'No proof' that red and processed meats cause cancer, says study

A study of 54,000 people found that there is no evidence that red meat increases the risk of getting cancer. (Getty)

People are being told to continue eating red meat by experts who say there is “no proof” it can cause cancer.

A team of international researchers branded the evidence linking red meat with serious health problems so weak that they said people should carry on enjoying three to four portions of red and processed meat per week on average.

Current recommendations from health organisations including the World Cancer Research Fund (WCRF), tell people to avoid processed meat altogether or eat very little of it, while limiting red meat to about three portions a week.

The Department of Health and Social Care (DHSC) also recommends that anyone who eats more than 90g of red or processed meat per day should try to cut down to 70g or less.

For the new study, on 54,000 participants, a team of experts assessed the quality of the available evidence on eating meat and health outcomes.

The team said their analysis offered the “most up-to-date evidence on the topic”.

Study author Bradley Johnston, associate professor at Dalhousie University in Canada, said: “Based on the research, we cannot say with any certainty that eating red or processed meat causes cancer, diabetes or heart disease.”

The team’s conclusion – that most adults should continue to eat their current level of red and processed meat (about three to four times a week) – is contrary to almost all other guidelines that exist.

Mr Johnston said the team found no real benefit from cutting down below this level.

The team concluded that most adults should continue to eat their current level of red and processed meat (about three to four times a week)

He said: “From 12 randomised controlled trials enrolling about 54,000 individuals, we did not find a statistically significant or an important association in the risk of heart disease, cancer or diabetes for those that consumed less red or processed meat.”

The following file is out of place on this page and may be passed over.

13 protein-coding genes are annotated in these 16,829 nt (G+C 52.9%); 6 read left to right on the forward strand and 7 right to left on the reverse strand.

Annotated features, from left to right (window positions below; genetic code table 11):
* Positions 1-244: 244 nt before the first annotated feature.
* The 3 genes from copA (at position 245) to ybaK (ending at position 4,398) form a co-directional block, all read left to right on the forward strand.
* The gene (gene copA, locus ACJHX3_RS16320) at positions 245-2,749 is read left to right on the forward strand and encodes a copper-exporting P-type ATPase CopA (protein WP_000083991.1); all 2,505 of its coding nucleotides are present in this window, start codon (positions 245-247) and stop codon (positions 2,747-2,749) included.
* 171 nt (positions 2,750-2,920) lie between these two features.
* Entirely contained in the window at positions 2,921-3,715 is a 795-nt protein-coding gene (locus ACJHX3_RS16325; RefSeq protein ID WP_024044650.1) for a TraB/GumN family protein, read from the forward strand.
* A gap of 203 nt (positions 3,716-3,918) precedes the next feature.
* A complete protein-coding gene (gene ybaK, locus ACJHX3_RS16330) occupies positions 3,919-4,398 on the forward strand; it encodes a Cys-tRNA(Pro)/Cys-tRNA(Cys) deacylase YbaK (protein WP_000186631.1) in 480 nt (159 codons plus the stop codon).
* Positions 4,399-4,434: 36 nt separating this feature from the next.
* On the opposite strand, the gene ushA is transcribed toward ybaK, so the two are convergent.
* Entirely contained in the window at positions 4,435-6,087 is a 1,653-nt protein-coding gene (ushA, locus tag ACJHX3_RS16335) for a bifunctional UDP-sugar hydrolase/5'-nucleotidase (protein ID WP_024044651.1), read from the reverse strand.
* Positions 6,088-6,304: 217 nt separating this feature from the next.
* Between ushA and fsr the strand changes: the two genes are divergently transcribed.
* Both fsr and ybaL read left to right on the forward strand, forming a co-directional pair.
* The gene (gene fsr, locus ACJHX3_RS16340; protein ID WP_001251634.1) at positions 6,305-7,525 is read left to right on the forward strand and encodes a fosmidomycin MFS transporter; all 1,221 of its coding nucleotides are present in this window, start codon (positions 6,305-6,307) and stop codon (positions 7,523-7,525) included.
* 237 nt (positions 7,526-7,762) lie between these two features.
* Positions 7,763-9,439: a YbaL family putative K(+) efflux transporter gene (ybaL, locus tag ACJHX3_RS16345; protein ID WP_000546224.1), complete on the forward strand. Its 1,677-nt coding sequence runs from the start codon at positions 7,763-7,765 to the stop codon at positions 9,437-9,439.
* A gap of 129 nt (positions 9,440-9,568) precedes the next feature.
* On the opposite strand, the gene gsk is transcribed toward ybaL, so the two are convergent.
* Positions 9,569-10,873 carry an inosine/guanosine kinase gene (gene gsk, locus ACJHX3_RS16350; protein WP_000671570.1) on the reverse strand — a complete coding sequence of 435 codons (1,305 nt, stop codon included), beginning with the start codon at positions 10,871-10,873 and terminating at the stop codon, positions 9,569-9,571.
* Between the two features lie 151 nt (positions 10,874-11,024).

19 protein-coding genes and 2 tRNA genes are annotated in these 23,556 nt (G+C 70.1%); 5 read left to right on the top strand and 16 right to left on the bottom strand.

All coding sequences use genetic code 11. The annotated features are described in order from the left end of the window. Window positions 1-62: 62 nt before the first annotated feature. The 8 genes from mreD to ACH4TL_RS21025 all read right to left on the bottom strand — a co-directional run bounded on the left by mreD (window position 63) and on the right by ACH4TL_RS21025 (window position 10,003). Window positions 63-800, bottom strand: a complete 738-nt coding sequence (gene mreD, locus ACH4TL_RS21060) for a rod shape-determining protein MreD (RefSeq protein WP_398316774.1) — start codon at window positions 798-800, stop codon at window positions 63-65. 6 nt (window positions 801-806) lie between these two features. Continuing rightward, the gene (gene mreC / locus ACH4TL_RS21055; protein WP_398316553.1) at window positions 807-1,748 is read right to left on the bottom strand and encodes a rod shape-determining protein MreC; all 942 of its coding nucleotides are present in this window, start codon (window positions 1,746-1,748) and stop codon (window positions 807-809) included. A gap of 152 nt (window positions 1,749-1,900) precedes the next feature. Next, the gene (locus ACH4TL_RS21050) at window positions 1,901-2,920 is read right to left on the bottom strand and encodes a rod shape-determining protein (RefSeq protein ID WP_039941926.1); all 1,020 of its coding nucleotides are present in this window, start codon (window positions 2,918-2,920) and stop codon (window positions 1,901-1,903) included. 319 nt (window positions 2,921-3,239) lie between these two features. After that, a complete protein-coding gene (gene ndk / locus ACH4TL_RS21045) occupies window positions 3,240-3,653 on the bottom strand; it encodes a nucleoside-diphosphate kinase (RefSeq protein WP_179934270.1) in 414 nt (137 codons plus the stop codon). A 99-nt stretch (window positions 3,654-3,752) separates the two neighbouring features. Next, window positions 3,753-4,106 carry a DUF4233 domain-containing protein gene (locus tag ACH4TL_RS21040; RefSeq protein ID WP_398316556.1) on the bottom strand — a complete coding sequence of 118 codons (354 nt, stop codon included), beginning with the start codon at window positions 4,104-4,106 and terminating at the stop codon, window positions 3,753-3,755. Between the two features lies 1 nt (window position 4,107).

While there was some evidence for a small reduction in risk for those consuming three fewer portions a week, “the certainty of evidence was low to very low,” he added.

“Our bottom line recommendation – which is a weak recommendation based on low quality evidence – is that for the majority of people, not everyone, continuing their red and processed meat consumption is the right approach.”

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Dr Giota Mitrou, director of research at the WCRF, said the new interpretation of the research “could be putting people at risk by suggesting they can eat as much red and processed meat as they like without increasing their risk of cancer.

He stressed that this is not the case.

“We stand by our rigorous research of the last 30 years and urge the public to follow the current recommendations on red and processed meat.”

“The recommendation that adults continue current red and processed meat consumption is based on a skewed reading and presentation of the scientific evidence.”

A worker prepares traditional chorizo sausages at a processing plant in Spain. The Spanish meat processing industry was alarmed by the recent World Health Organization's announcement linking cancer to red meats and particularily processed meats like sausages. (Getty)

Tim Key, professor of epidemiology and deputy director of the cancer epidemiology unit at the University of Oxford, said: “There’s substantial evidence that processed meat can cause bowel cancer – so much so that the World Health Organisation has classified it as carcinogenic since 2015.

“Today’s new publication reports results essentially identical to the existing evidence, but describes the impact very differently, contradicting the general consensus among cancer research experts.

“The authors here have found the same evidence of an effect but they think it is so modest that it isn’t worth recommending we do anything about it.”

Dr David Nunan, senior researcher at the centre for evidence-based medicine, University of Oxford, said the experienced team of researchers “likely did a good job and the findings and judgements are likely to be robust and trustworthy”.

But Dr Marco Springmann, senior researcher on environmental sustainability and public health at the University of Oxford, said: “The recommendation that adults continue current red and processed meat consumption is based on a skewed reading and presentation of the scientific evidence.”

In April, a separate study led by Oxford University and funded by Cancer Research UK, found that even small amounts of red and processed meat – such as a rasher of bacon a day – can increase the risk of bowel cancer.

They estimated that eating three rashers of bacon a day rather than just one could increase the risk of bowel cancer by as much as 20 per cent.